Todd Melby and filmmaker Jim Tittle on silica mining in Wisconsin and Minnesota View
Jim discusses an interview with a healthy woman who started suffering with asthma after a sand mine started operating near her home.
Nov 14, 2012, 10:22 AM
Wayne Feyereisn, MD. Silica sand mining and processing: Medical risks, facts and fallacies. Caledonia, MN, 1/17/13. View
Dr. Feyereisn discusses the health risks sand mining brings to a community caused by silica mining and transportation, diesel particulates, acrylamides, and increased truck traffic. He also makes recommendations, including a Minnesota silica particulate air standard; placing facilities in the least populated areas; monitors every 1000'surrounding mining and transportation facilities; acrylamide monitoring of holding pond water, drying facilities and sand waste; and no road transportation of sand (rail car only).
Published on Dec 30, 2012
Silica sand is used as a proppent in the hydraulic fracturing process in the gasfields of PA. It causes silicosis, a fatal disease. The Wyalusing Silica Sand Transfer Station is located within a mile of 3 public schools and right next to a large daycare center. Watch this video to see how silica dust is spread across the nation.
Environmental scientist Dr. Yuri Gorby and retired UAW Health and Safety Officer Joe Shervinski are featured in the video.
As Mine Protections Fail, Black Lung Cases Surge View
A joint investigation by NPR and the Center for Public Integrity (CPI) has found that McCowan is not alone. Incidence of the disease that steals the breath of coal miners doubled in the last decade, according to data analyzed by epidemiologist Scott Laney at the National Institute for Occupational Safety and Health (NIOSH). "These people are being exposed [to] three to four times the silica exposures for periods over 20 years. [They have] a chest full of silica and nothing's been done about it," says Bob Glenn, a black lung consultant for NMA. Excess silica forces mining companies to meet a lower standard for coal dust. The idea is that less exposure to coal dust means less exposure to silica.
Dick & Clougherty (11/9/2012). Worker exposure: It is the silica, stupid, in fracking and frac-sand mining (video presentation) View
"Worker Exposures" presented by Jeffrey C. Dick, PhD, MSPH, Associate Professor and Chair, Department of Environmental and Occupational Health, Youngstown State University. Introduction by Jane E. Clougherty, Assistant Professor, Department of Environmental and Occupational Health, Graduate School of Public Health, University of Pittsburgh.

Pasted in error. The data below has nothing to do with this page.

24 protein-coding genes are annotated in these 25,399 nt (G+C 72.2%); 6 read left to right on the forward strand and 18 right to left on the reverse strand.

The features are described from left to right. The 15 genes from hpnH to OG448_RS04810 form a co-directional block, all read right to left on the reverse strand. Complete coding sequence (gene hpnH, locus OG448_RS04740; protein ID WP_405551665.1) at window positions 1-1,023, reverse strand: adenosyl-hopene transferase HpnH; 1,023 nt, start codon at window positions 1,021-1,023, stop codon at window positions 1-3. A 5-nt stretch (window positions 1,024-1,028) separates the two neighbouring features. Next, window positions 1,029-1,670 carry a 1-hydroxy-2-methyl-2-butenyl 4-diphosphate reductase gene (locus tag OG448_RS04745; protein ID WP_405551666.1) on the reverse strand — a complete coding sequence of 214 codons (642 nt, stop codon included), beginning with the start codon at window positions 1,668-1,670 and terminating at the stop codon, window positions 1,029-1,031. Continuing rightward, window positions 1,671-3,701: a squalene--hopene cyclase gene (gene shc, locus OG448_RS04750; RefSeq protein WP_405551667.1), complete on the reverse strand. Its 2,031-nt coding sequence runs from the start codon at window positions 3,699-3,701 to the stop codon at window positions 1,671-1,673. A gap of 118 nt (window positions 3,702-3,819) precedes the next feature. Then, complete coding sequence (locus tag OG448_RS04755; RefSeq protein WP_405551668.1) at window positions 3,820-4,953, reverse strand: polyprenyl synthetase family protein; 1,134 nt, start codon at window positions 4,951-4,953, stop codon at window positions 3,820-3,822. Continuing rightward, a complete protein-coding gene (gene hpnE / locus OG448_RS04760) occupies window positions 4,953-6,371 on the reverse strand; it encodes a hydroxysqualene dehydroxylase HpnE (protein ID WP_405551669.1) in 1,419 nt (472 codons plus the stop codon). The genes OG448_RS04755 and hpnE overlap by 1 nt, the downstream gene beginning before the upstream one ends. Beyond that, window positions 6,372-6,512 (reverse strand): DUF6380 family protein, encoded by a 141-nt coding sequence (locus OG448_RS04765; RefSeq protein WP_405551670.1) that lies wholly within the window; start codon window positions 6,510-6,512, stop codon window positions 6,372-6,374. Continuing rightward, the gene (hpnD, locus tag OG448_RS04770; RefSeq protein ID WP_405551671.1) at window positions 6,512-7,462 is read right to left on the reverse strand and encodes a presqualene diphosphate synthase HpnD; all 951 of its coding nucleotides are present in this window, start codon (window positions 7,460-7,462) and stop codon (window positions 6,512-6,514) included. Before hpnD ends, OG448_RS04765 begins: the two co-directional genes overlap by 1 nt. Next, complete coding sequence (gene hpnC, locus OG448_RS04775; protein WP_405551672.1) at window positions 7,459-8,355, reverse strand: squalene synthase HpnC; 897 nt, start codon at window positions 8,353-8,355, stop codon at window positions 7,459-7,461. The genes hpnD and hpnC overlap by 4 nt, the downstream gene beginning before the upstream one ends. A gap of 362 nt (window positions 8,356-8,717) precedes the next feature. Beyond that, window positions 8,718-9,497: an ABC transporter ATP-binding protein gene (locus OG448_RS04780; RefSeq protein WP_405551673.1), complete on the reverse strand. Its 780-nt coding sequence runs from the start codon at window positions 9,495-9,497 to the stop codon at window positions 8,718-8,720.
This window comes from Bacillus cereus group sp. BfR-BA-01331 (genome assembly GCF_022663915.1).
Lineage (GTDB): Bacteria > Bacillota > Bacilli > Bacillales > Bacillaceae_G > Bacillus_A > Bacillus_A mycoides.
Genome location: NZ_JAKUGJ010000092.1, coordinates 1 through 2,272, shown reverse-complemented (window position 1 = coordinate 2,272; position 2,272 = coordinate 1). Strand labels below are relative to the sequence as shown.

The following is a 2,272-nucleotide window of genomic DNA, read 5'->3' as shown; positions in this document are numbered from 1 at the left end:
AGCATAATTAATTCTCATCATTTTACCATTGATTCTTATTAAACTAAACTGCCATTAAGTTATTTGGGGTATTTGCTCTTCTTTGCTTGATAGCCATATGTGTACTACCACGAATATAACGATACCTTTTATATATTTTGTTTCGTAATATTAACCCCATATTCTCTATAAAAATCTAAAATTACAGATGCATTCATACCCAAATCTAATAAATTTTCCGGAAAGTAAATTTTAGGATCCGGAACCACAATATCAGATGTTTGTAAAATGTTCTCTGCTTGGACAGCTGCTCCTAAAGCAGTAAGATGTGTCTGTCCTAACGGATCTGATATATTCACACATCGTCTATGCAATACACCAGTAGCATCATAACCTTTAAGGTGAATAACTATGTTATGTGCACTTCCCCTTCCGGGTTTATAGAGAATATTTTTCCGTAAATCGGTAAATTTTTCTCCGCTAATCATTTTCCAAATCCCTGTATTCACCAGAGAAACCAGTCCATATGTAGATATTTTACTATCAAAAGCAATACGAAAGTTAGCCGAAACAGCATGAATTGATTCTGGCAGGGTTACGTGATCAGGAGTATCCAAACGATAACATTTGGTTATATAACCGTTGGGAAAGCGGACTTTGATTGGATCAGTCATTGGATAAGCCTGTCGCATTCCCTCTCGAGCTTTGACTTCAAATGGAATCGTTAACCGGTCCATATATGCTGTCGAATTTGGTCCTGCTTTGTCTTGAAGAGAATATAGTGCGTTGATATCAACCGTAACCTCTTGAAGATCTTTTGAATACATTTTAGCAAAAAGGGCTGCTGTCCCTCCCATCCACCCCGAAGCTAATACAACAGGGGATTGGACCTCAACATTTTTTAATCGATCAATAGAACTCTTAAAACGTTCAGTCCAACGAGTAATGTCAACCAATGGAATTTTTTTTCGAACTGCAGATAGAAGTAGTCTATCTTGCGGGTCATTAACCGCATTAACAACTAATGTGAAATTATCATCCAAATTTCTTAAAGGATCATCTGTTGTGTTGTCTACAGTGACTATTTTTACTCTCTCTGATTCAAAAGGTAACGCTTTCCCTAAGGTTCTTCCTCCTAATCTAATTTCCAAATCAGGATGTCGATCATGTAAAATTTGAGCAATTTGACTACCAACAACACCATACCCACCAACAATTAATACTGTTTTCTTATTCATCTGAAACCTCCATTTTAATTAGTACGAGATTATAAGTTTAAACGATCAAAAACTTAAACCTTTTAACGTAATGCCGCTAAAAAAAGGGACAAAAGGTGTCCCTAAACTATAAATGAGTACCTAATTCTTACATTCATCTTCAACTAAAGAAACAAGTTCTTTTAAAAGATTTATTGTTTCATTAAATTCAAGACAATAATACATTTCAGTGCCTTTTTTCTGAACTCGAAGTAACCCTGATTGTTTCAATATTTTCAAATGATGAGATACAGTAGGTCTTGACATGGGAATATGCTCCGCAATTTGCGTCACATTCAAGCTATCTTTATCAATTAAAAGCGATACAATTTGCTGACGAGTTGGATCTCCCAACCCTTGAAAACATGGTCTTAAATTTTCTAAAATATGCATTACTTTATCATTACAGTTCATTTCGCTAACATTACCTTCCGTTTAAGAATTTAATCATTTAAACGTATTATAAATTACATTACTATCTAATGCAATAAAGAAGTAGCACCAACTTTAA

Lang (Nov 2013). Excavation of the Hawk’s Nest Tunnel...Acute Silicosis. View
764 workers died of silicosis because they mined this cite. 60% of men worked less than 2 months, 80% less than six months, 90% less than a year. Workers acquired acute silicosis, which is caused by massive overexposure to freshly fractured, high-silica dust. It kills within a few years after as little as 2 months exposure.
Rook Station in Greentree Boro near Pittsburgh has a new neighbor in the railyard, a major FracTech frac sand operation. Frac sand comes in on trains and is loaded onto tractor trailers. Residents are being subjected to sand dust which can cause silicosis. The large trucking operations of FracTech and Modern Transportation are violating ACT 124 by allowing diesel engines to idle longer than 5 minutes.
Pierce-2013-Particulate and Silica Health Risk Research. View
(1-20-13) Particulates in the air around sand mines and processing plants have been measured on six occasions.1- to 5-minute multiple "snapshot" samples found that the measured levels of PM2.5/4 increased starting from the Chippewa Falls EOG plant construction through full operation;PM10 levels during operation were higher than the DNR model-predicted maximum concentration and the EOG 24-hour measured levels;Measured levels of PM2.5 at EOG, Superior Silica Sands (Auburn), and Fairmount mine (Menomonie) were 1.7-22 micrograms/m3 higher than concurrent DNR regional levels;
Sand From Fracking Could Pose Lung Disease Risk To Workers View
Esswein (from NIOSH) and his colleagues visited 11 fracking sites in five states: Arkansas, Colorado, North Dakota, Pennsylvania and Texas. At every site, the researchers found high levels of silica in the air. It turned out that 79 percent of the collected samples exceeded the recommended exposure limit set by Esswein's agency.
There were some controls in place, says Esswein, who notes that "at every site that we went to, workers wore respirators."
But about one-third of the air samples they collected had such high levels of silica, the type of respirators typically worn wouldn't offer enough protection.
This March 2013 report was prepared at the request of the Environmental Quality Board to look at issues related to the silica sand mining industry and prepare information on what is known and what is not known. This report has been chosen to receive a 2013 Notable Documents award from the Legislative Research Librarians section of the National Conference of State Legislatures.